Analysis and interpretation of data (e.g., statistical analysis, biostatistics, computational analysis): T. Herndon, R.C. Kane, K.M. Koti, M.D. Rothmann, B.A. Habtemariam, J. Bullock, J.H. Hawes, T.R. Palmby, W.M. Adams, J. Brown, A.T. Farrell, R. Pazdur

Writing, review, and/or revision of the manuscript: T. Herndon, A.B. Deisseroth, E. Kaminskas, R.C. Kane, M.D. Rothmann, B.A. Habtemariam, J. Bullock, J.D. Bray, J.H. Hawes, T.R. Palmby, J. Jee, H. Mahayni, A. Dorantes, R. Sridhara, A.T. Farrell, R. Pazdur

Administrative, technical, or material support (i.e., reporting or organizing data, constructing databases): A.B. Deisseroth, R. Pazdur

Study supervision: A.B. Deisseroth

1.
Siegel
R
,
Naishadham
D
,
Jemal
A
. 
Cancer statistics, 2012
.
CA Cancer J Clin
2012
;
62
:
10
29
.
2.
Kyle
RA
,
Gertz
MA
,
Witzig
TE
,
Lust
JA
,
Lacy
MQ
,
Dispenzieri
A
, et al
Review of 1027 patients with newly diagnosed multiple myeloma
.
Mayo Clin Proc
2003
;
78
:
21
33
.
3.
Raab
MS
,
Podar
K
,
Breitkreutz
I
,
Richardson
PG
,
Anderson
KC
. 
Multiple myeloma
.
Lancet
2009
:
374
;
324
39
.
4.
Palumbo
A
,
Anderson
K
. 
Multiple myeloma
.
N Engl J Med
2011
;
364
:
1046
60
.
5.
Herschko
A
,
Ciechanover
A
. 
The ubiquitin system
.
Annu Rev Biochem
1998
;
67
:
425
79
.
6.
Hochstrasser
M
. 
Ubiquitin-dependent protein degradation
.
Annu Rev Genet
1996
;
30
:
405
39
.
7.
Baumeister
W
,
Walz
J
,
Zühl
F
,
Seemüller
E
. 
The proteasome: paradigm of a self-compartmentalizing protease
.
Cell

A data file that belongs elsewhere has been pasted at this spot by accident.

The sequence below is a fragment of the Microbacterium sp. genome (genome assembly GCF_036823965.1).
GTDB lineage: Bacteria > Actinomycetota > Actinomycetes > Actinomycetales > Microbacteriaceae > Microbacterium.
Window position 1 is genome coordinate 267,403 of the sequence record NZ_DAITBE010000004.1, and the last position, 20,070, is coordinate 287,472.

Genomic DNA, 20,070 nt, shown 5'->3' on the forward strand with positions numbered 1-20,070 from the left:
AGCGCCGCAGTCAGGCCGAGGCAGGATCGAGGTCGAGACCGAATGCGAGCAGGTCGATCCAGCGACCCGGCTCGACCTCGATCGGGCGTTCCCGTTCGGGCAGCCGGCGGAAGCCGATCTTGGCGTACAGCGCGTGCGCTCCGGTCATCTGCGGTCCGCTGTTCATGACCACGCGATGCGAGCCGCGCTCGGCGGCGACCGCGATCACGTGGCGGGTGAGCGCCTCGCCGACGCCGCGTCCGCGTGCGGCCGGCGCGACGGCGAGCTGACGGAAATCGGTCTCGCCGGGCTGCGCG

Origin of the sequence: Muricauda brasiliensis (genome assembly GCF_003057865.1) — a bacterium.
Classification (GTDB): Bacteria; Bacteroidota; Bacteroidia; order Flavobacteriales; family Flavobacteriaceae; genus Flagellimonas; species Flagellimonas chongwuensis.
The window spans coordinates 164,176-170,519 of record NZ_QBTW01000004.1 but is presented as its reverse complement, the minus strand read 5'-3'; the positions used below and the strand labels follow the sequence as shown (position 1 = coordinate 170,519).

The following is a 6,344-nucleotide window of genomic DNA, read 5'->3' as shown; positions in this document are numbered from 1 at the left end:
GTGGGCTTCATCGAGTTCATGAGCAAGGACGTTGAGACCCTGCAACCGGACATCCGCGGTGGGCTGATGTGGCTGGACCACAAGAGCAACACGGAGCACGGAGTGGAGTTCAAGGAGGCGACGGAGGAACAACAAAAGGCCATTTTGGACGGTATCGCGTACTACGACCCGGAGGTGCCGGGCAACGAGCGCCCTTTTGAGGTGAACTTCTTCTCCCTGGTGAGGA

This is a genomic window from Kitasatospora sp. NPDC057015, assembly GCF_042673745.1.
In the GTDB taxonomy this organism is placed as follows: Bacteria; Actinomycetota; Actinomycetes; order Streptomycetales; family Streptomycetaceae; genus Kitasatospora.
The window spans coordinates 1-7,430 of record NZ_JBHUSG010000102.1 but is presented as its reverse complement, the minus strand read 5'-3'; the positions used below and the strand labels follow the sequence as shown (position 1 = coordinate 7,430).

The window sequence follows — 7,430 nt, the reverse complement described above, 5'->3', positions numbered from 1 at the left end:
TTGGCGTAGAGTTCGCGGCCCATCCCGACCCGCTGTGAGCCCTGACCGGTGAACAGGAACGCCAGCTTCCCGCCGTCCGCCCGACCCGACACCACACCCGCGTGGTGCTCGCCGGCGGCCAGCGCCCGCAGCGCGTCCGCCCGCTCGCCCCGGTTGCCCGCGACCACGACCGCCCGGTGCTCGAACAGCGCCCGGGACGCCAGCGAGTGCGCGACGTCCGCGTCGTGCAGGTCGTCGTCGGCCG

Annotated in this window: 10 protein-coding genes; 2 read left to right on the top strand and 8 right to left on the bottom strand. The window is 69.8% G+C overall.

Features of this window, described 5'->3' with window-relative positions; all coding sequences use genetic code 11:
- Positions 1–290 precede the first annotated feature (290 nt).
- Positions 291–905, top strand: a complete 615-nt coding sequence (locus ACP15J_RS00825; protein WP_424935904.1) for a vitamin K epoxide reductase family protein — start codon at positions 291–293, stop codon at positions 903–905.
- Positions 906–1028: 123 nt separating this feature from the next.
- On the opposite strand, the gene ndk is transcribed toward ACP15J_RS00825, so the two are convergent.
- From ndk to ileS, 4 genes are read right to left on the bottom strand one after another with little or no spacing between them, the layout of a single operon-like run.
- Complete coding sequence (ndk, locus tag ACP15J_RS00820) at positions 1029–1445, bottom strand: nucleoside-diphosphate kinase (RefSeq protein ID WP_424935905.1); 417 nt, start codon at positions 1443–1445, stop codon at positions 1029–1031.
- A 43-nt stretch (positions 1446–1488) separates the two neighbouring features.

1998
;
92
:
367
80
.
8.
Coux
O
,
Tanaka
K
,
Goldberg
AL
. 
Structure and functions of the 20S and 26S proteasomes
.
Annu Rev Biochem
1996
;
65
:
801
47
.
9.
Hoffman
L
,
Rechsteiner
M
. 
Regulatory features of multicatalytic and 26S proteases
.
Curr Top Cell Regul
1996
;
34
:
1
32
.
10.
Hochstrasser
M
. 
Ubiquitin, proteasomes, and the regulation of intracellular protein degradation
.
Curr Opin Cell Biol
1995
;
7
:
215
23
.
11.
Kuhn
DJ
,
Chen
Q
,
Voorhees
PM
,
Strader
JS
,
Shenk
KD
,
Sun
CM
, et al
Potent activity of carfilzomib, a novel, irreversible inhibitor of the ubiquitin-proteasome pathway, against preclinical models of multiple myeloma
.
Blood
2007
;
110
:
3281
90
.
12.
Badros
AZ
,
Vij
R
,
Martin
T
,
Zonder
JA
,
Kunkel
L
,
Wang
Z
, et al
Carfilzomib in multiple myeloma patients with renal impairment: pharmacokinetics and safety
.
Leukemia
2013
Jan 31. [Epub ahead of print]
.
13.
Durie
BGM
,
Harousseau
JL
,
Miguel
JS
,
Bladé
J
,
Barlogie
B
,
Anderson
K
, et al
International uniform response criteria for multiple myeloma
.
Leukemia
2006
;
20
:
1467
73
.
15.
Bross
PF
,
Kane
R
,
Farrell
AT
,
Abraham
S
,
Benson
K
,
Bradley
S
, et al
Approval summary for bortezomib for Injection in the treatment of multiple myeloma
.
Clin Cancer Res
2004
;
10
:
3954
64
.
16.
Richardson
PG
,
Sonneveld
P
,
Schuster
MW
,
Irwin
D
,
Stadtmauer
EA
,
Facon
T
, et al
Bortezomib or high-dose dexamethasone for relapsed multiple myeloma
.
N Engl J Med
2005
;
352
:
2487
98
17.
Kane
RC
,
Farrell
AT
,
Sridhara
R
,
Pazdur
R
. 
United States Food and Drug Administration approval summary: bortezomib for the treatment of progressive multiple myeloma after one prior therapy
.
Clin Cancer Res
2006
;
12
:
2955
60
.
18.
San Miguel
JF
,
Schlag
R
,
Khuageva
NK
,
Dimopoulos
MA
,
Shpilberg
O
,
Kropff
M
, et al
Bortezomib plus melphalan and prednisone for initial treatment of multiple myeloma
.
N Engl J Med
2008
:
359
;
906
17
.